Art History’s Most Fascinating Calendars

An edition of Koloman Moser’s “Frommel’s Calendar” (c. 1912) at Los Angeles County Museum of Art (© Museum Associates/LACMA)

New Year’s Day may signify the end of a much-needed holiday break, the receipt of invites to ultimately disappointing parties, and the requisite declaration of resolutions destined for failure, but the holiday persists as a symbol of hope, renewal, and the promise of a fresh start for many. And for those of us who prefer paper agendas to smartphones, the date also means inaugurating a brand-new calendar. 

Throughout history, artists and craftsmen have imagined and reimagined the ubiquitous time tracker, creating innovative designs to help their viewers keep an eye on the passing days. Below, we’ve compiled a few of art history’s most fascinating calendars, from 18th-century Japanese prints with cleverly disguised dates to a practical metal adornment first worn in 16th-century Europe.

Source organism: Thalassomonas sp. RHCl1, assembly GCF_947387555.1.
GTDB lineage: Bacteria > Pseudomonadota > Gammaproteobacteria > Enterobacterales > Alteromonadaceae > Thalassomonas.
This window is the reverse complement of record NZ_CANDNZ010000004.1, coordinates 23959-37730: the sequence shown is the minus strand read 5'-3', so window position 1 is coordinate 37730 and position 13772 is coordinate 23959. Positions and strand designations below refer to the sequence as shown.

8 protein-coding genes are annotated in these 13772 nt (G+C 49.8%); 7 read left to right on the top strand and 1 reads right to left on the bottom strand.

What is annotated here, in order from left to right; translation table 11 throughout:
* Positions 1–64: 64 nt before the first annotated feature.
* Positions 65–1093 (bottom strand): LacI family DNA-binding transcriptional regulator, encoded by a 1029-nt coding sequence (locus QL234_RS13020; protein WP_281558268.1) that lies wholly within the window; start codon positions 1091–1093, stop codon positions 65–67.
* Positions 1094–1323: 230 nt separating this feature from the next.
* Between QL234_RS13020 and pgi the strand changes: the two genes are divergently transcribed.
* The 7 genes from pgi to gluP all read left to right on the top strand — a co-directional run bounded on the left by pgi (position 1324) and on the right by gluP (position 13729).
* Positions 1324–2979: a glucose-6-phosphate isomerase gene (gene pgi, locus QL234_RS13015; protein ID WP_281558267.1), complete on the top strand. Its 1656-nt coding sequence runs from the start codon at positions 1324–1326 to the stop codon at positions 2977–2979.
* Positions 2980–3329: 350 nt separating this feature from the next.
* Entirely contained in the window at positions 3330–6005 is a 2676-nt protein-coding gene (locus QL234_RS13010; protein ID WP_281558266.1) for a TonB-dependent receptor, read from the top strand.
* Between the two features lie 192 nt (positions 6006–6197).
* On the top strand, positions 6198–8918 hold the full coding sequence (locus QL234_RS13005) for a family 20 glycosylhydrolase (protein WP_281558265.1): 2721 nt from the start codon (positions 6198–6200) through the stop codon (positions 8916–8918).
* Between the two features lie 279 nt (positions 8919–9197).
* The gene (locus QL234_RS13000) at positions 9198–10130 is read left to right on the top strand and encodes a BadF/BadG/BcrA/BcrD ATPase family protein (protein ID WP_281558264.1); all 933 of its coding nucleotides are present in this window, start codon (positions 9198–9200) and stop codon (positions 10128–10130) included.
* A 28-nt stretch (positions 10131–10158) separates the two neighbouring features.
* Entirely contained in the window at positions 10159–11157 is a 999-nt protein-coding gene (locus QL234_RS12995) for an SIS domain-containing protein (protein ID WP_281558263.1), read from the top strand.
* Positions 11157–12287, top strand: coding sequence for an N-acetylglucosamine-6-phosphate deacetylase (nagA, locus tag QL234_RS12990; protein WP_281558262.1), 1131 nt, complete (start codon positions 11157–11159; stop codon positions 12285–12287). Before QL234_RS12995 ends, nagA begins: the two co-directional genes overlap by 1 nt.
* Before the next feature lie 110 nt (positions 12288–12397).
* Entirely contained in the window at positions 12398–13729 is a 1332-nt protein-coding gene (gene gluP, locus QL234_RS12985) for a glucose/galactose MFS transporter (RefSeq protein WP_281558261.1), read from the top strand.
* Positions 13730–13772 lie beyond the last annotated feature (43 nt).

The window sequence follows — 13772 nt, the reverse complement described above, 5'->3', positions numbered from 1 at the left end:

In 1700s Japan, people relied on a lunar rather than solar calendar. That meant that the number of days in each month changed from year to year, with some containing 30 days and others only 29. For a brief period in the latter half of the 18th century, the government allowed only a few publishers to legally produce calendars, but wealthy patrons still wanted them, and artists found a work-around. Creators made vibrant time-telling prints called egoyomi, which subtly told their viewers how many days were in each month. This discreet type of calendar proliferated the usage of multi-color block prints, ultimately playing a role in the evolution of Japanese printmaking. 

In a 1765 work by Komatsuya Hyakki, the artist depicts the numbers of the 30-day months on the emperor’s sleeve and those of the shorter months on the clothing of his deceased consort Lady Li, who appears to the ruler in a vision. Another clever egoyomi shows a storyteller explaining a type of celestial tracking device, the depiction of which comprises a disk that rotates to reveal a spinning calendar.